This behavior will still stick even when they’re living in your home and because guinea pigs can’t speak and tell you when they’re not feeling well, it’s important that you’re staying observant and identifying the signs of them not being OK as soon as possible, so you’re able to get them the help they need as soon as possible as well. 

a guinea pig looking up

What are the causes of bloating in guinea pigs?

Now that you know the signs of bloating, you’re probably wondering what is causing the buildup of gas, and there’s a few possibilities. 

One is a sudden change in diet! This makes sense because generally guinea pigs need a lot of time to adjust to change, and this is especially true when it comes to their foods. That’s why it’s important to slowly introduce foods to your guinea pig in small amounts.

However, if their body’s first reaction to it is bloating, this is a sign that the food is not agreeable with your piggy, or you’ve given them too much. If you decrease the amount that you give them and they are still bloated, then we recommend completely forgoing the new food—it’s just not working! 

Another cause could be that their diet isn’t balanced enough. While guinea pigs are eating a few things in their daily meals, whether it’s hay, fruits and vegetables, pellets and water, the hay should make up the largest portion of their diet, as they are munching on it all day.

Hay should be provided in large, essentially unlimited quantities at all times of the day. Depending on how you  feed your guinea pigs hay, whether it’s in piles, racks, or feeders of some kind, you need to make sure that they never run out.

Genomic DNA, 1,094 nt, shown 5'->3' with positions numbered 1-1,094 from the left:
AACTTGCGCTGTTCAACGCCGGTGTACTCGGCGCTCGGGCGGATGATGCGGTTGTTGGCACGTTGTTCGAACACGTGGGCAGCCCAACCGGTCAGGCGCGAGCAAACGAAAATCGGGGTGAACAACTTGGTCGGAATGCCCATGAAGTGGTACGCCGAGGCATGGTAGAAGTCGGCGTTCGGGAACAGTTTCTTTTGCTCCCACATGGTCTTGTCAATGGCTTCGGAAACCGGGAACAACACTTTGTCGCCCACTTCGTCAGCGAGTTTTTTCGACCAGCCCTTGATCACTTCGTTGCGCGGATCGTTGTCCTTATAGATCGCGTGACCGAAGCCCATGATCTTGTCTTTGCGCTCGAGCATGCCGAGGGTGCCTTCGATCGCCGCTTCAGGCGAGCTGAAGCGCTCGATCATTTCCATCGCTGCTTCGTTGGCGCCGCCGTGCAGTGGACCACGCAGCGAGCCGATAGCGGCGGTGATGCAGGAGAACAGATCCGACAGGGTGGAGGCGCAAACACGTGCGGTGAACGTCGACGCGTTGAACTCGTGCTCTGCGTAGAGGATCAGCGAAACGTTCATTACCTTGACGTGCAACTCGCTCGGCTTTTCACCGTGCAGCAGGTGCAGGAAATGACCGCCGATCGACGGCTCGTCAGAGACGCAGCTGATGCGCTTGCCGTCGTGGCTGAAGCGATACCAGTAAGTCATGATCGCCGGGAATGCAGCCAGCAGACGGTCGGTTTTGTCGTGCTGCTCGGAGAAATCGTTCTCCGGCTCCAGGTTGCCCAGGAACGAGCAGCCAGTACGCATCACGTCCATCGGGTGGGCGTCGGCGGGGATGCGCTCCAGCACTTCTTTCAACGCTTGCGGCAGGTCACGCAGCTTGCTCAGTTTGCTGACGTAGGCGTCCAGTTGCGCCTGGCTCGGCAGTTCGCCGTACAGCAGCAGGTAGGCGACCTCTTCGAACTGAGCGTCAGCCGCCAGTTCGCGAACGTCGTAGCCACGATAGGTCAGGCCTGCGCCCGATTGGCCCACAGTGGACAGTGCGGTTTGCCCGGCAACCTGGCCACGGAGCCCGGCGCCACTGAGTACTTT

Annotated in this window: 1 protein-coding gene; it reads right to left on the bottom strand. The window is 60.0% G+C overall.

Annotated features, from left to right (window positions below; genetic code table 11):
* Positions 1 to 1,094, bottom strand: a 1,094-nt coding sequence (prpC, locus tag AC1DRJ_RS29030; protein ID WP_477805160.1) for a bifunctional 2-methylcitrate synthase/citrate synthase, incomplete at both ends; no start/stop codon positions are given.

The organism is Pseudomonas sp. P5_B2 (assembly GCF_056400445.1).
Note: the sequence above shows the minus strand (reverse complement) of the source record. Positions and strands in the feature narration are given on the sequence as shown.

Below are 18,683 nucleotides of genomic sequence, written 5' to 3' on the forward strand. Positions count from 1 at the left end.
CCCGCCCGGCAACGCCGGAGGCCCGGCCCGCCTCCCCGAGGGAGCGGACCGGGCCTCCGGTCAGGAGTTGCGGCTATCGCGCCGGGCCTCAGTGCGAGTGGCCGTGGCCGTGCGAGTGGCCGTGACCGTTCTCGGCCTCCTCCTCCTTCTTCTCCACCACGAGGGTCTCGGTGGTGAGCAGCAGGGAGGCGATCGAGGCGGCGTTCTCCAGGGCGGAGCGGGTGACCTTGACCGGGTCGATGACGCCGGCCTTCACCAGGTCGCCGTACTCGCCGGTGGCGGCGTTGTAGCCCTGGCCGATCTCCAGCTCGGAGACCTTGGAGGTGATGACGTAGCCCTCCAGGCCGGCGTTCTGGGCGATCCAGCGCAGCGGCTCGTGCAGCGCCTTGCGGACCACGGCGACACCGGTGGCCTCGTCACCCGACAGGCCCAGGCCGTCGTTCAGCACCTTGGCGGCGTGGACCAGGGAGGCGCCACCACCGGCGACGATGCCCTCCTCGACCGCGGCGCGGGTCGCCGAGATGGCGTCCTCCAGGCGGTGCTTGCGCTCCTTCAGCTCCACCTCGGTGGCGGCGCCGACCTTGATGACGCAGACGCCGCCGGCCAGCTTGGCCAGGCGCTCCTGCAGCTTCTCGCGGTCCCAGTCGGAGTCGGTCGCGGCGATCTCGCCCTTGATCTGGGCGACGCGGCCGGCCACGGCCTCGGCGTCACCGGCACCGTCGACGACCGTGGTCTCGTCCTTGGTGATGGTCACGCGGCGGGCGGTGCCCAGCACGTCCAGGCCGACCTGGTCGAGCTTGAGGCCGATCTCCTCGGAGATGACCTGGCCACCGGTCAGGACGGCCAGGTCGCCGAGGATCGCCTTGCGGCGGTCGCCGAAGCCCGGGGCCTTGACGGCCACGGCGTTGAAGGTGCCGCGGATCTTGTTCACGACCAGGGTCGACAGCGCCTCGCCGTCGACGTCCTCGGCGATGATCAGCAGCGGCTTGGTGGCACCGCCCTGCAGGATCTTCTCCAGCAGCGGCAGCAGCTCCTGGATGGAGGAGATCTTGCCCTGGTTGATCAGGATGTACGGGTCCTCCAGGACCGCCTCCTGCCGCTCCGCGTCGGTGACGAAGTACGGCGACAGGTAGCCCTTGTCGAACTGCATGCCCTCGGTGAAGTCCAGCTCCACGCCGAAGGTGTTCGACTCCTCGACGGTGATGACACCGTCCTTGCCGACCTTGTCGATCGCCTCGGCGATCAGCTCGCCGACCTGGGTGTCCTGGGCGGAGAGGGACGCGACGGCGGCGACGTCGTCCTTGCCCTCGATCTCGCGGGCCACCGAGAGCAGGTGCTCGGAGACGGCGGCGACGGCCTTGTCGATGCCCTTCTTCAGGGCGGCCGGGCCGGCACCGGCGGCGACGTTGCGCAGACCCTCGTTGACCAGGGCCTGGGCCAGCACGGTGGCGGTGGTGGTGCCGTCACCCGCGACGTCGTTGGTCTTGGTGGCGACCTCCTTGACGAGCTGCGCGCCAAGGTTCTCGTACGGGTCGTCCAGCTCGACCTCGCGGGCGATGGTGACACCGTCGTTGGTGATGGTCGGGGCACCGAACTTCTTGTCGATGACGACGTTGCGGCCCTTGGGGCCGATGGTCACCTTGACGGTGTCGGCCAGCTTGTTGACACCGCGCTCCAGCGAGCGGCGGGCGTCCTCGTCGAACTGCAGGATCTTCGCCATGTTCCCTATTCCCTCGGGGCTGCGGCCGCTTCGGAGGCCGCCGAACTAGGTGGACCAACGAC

To eliminate this worry of running out of hay in the cage, we recommend our GuineaDad Hay Bar and GuineaDad Hay Box, because you can set a few of these densely packed feeders into your guinea pigs’ cages and leave them be. Just one Hay Box can last two guinea pigs over a week, up to nine days in some cases. 

There might be cases where your guinea pigs are eating too much of certain fruits and vegetables, and it could be that their body can’t handle the amount and the nutrients they’re getting from those specific types of produce. It’s also important to make sure that if you’re feeding your guinea pigs produce that it’s always fresh. Discard any leftovers that aren’t eaten right away, because old fruits and veggies will produce gasses in their belly if they consume them.

Make sure that your guinea pig is also drinking plenty of water, and make sure it’s clean and their bottle is constantly filled! If they don’t have enough fluids, it can cause their gastrointestinal tract to slow down, which leads to bloating. 

It’s also important to make sure that your guinea pig is getting enough exercise! If they’re inactive, it can cause the GI tract to slow down as well. Make sure their cage is large enough for them to run and zoom around, and give them some supervised floor time in your home as well. 

What to do if your guinea pig is bloated

A visit to your vet could be in order! They can prescribe medications and antibiotics to get your guinea pig’s GI tract back in order and functioning properly. They’ll also encourage your piggy to drink more water, which can help.

It’s important that if you notice signs of bloating that you get medical advice quickly! Left untreated, guinea pig bloating can be fatal. This goes for any medical issues that your guinea pig may have—as soon as you notice something, you should act quickly in order to keep your guinea pig safe and healthy.